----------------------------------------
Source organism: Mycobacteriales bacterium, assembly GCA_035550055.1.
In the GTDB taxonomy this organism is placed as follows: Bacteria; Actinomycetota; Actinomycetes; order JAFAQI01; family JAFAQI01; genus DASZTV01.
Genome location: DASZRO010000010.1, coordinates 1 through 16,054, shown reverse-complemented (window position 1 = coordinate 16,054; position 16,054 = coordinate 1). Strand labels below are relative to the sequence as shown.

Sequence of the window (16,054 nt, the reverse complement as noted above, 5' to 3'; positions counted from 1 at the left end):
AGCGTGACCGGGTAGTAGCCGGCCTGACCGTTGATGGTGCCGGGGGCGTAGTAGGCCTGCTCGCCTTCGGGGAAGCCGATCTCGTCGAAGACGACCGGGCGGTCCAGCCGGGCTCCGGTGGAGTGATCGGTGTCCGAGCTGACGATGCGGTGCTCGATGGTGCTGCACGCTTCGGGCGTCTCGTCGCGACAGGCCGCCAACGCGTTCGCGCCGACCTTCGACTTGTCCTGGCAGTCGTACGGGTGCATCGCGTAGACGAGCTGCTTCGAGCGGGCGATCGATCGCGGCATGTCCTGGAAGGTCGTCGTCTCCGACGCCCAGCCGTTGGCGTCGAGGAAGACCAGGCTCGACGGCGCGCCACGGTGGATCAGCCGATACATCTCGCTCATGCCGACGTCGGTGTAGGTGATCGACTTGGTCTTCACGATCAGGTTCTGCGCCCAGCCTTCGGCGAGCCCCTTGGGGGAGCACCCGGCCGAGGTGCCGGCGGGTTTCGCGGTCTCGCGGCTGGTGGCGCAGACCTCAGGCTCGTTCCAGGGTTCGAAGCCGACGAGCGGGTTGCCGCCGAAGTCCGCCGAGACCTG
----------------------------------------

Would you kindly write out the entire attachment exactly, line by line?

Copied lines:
Source organism: Mycobacteriales bacterium, assembly GCA_035550055.1.
In the GTDB taxonomy this organism is placed as follows: Bacteria; Actinomycetota; Actinomycetes; order JAFAQI01; family JAFAQI01; genus DASZTV01.
Genome location: DASZRO010000010.1, coordinates 1 through 16,054, shown reverse-complemented (window position 1 = coordinate 16,054; position 16,054 = coordinate 1). Strand labels below are relative to the sequence as shown.

Sequence of the window (16,054 nt, the reverse complement as noted above, 5' to 3'; positions counted from 1 at the left end):
AGCGTGACCGGGTAGTAGCCGGCCTGACCGTTGATGGTGCCGGGGGCGTAGTAGGCCTGCTCGCCTTCGGGGAAGCCGATCTCGTCGAAGACGACCGGGCGGTCCAGCCGGGCTCCGGTGGAGTGATCGGTGTCCGAGCTGACGATGCGGTGCTCGATGGTGCTGCACGCTTCGGGCGTCTCGTCGCGACAGGCCGCCAACGCGTTCGCGCCGACCTTCGACTTGTCCTGGCAGTCGTACGGGTGCATCGCGTAGACGAGCTGCTTCGAGCGGGCGATCGATCGCGGCATGTCCTGGAAGGTCGTCGTCTCCGACGCCCAGCCGTTGGCGTCGAGGAAGACCAGGCTCGACGGCGCGCCACGGTGGATCAGCCGATACATCTCGCTCATGCCGACGTCGGTGTAGGTGATCGACTTGGTCTTCACGATCAGGTTCTGCGCCCAGCCTTCGGCGAGCCCCTTGGGGGAGCACCCGGCCGAGGTGCCGGCGGGTTTCGCGGTCTCGCGGCTGGTGGCGCAGACCTCAGGCTCGTTCCAGGGTTCGAAGCCGACGAGCGGGTTGCCGCCGAAGTCCGCCGAGACCTG